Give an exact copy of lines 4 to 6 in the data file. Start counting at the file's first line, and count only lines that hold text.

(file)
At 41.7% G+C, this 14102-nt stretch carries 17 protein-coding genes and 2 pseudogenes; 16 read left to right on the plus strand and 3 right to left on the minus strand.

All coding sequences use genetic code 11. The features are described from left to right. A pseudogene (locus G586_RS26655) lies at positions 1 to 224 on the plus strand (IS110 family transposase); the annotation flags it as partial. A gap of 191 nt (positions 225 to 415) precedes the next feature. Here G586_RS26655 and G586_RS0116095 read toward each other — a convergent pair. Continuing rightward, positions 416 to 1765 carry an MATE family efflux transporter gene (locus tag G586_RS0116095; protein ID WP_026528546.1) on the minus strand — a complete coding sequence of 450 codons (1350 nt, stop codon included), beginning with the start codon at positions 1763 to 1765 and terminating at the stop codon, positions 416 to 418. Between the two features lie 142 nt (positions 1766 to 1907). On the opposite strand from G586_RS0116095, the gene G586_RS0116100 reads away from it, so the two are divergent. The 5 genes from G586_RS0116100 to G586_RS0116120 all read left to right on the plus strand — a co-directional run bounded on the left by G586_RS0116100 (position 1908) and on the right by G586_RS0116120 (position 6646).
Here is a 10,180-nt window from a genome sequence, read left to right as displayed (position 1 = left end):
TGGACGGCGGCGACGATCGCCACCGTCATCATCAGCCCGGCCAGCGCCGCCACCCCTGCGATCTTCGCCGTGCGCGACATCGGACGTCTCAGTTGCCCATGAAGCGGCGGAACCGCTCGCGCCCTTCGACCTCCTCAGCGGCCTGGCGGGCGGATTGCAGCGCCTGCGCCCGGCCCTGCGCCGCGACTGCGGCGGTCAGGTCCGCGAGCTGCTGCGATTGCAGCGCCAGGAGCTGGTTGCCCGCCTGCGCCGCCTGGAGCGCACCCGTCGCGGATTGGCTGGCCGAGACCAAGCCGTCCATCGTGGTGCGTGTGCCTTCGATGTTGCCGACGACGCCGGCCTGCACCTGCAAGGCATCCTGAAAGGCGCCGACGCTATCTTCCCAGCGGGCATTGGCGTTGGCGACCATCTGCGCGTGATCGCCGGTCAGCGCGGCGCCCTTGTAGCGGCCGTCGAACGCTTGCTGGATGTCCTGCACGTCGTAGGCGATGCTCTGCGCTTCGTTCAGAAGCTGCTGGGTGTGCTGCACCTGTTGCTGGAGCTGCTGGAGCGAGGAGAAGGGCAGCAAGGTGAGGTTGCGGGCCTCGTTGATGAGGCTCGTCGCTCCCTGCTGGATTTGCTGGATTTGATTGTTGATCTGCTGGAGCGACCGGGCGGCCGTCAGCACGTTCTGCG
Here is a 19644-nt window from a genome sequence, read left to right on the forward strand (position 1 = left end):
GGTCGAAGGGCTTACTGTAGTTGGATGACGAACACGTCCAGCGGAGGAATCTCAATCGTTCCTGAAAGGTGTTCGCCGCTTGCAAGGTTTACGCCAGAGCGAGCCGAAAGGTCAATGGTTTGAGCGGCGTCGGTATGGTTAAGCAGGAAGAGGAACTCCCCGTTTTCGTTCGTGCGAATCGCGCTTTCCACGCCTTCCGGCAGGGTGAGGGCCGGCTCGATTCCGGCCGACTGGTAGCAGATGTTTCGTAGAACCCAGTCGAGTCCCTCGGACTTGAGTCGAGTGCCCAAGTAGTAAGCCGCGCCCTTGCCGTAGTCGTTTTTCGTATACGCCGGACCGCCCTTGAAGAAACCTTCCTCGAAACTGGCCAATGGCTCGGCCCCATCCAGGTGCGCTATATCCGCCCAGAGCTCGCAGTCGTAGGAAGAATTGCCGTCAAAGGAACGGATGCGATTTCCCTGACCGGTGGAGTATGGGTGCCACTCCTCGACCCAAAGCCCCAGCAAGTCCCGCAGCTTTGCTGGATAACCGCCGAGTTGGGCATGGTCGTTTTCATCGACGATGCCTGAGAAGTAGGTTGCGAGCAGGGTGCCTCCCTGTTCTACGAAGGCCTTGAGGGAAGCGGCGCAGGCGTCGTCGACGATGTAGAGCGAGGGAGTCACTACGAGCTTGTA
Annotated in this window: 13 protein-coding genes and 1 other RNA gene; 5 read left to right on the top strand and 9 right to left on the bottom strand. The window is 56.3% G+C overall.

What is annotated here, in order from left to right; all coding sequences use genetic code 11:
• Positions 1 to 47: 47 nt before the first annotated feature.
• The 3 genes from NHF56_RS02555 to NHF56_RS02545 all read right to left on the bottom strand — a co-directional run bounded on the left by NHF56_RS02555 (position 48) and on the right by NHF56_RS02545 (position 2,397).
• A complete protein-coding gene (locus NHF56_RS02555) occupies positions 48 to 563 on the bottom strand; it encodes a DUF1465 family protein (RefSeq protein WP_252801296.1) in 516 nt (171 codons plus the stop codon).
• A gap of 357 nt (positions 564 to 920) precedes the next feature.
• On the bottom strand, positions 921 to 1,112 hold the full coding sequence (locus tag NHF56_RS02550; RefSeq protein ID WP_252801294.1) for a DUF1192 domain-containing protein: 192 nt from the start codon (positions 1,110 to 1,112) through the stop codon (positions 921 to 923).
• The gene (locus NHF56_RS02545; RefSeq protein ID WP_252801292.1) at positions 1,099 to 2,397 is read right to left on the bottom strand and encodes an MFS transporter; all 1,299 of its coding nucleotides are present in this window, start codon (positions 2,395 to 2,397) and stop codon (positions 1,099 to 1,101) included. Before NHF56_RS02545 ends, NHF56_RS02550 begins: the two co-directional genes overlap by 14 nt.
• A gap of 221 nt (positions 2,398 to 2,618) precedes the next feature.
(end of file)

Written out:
TGGACGGCGGCGACGATCGCCACCGTCATCATCAGCCCGGCCAGCGCCGCCACCCCTGCGATCTTCGCCGTGCGCGACATCGGACGTCTCAGTTGCCCATGAAGCGGCGGAACCGCTCGCGCCCTTCGACCTCCTCAGCGGCCTGGCGGGCGGATTGCAGCGCCTGCGCCCGGCCCTGCGCCGCGACTGCGGCGGTCAGGTCCGCGAGCTGCTGCGATTGCAGCGCCAGGAGCTGGTTGCCCGCCTGCGCCGCCTGGAGCGCACCCGTCGCGGATTGGCTGGCCGAGACCAAGCCGTCCATCGTGGTGCGTGTGCCTTCGATGTTGCCGACGACGCCGGCCTGCACCTGCAAGGCATCCTGAAAGGCGCCGACGCTATCTTCCCAGCGGGCATTGGCGTTGGCGACCATCTGCGCGTGATCGCCGGTCAGCGCGGCGCCCTTGTAGCGGCCGTCGAACGCTTGCTGGATGTCCTGCACGTCGTAGGCGATGCTCTGCGCTTCGTTCAGAAGCTGCTGGGTGTGCTGCACCTGTTGCTGGAGCTGCTGGAGCGAGGAGAAGGGCAGCAAGGTGAGGTTGCGGGCCTCGTTGATGAGGCTCGTCGCTCCCTGCTGGATTTGCTGGATTTGATTGTTGATCTGCTGGAGCGACCGGGCGGCCGTCAGCACGTTCTGCG
Here is a 19644-nt window from a genome sequence, read left to right on the forward strand (position 1 = left end):
GGTCGAAGGGCTTACTGTAGTTGGATGACGAACACGTCCAGCGGAGGAATCTCAATCGTTCCTGAAAGGTGTTCGCCGCTTGCAAGGTTTACGCCAGAGCGAGCCGAAAGGTCAATGGTTTGAGCGGCGTCGGTATGGTTAAGCAGGAAGAGGAACTCCCCGTTTTCGTTCGTGCGAATCGCGCTTTCCACGCCTTCCGGCAGGGTGAGGGCCGGCTCGATTCCGGCCGACTGGTAGCAGATGTTTCGTAGAACCCAGTCGAGTCCCTCGGACTTGAGTCGAGTGCCCAAGTAGTAAGCCGCGCCCTTGCCGTAGTCGTTTTTCGTATACGCCGGACCGCCCTTGAAGAAACCTTCCTCGAAACTGGCCAATGGCTCGGCCCCATCCAGGTGCGCTATATCCGCCCAGAGCTCGCAGTCGTAGGAAGAATTGCCGTCAAAGGAACGGATGCGATTTCCCTGACCGGTGGAGTATGGGTGCCACTCCTCGACCCAAAGCCCCAGCAAGTCCCGCAGCTTTGCTGGATAACCGCCGAGTTGGGCATGGTCGTTTTCATCGACGATGCCTGAGAAGTAGGTTGCGAGCAGGGTGCCTCCCTGTTCTACGAAGGCCTTGAGGGAAGCGGCGCAGGCGTCGTCGACGATGTAGAGCGAGGGAGTCACTACGAGCTTGTA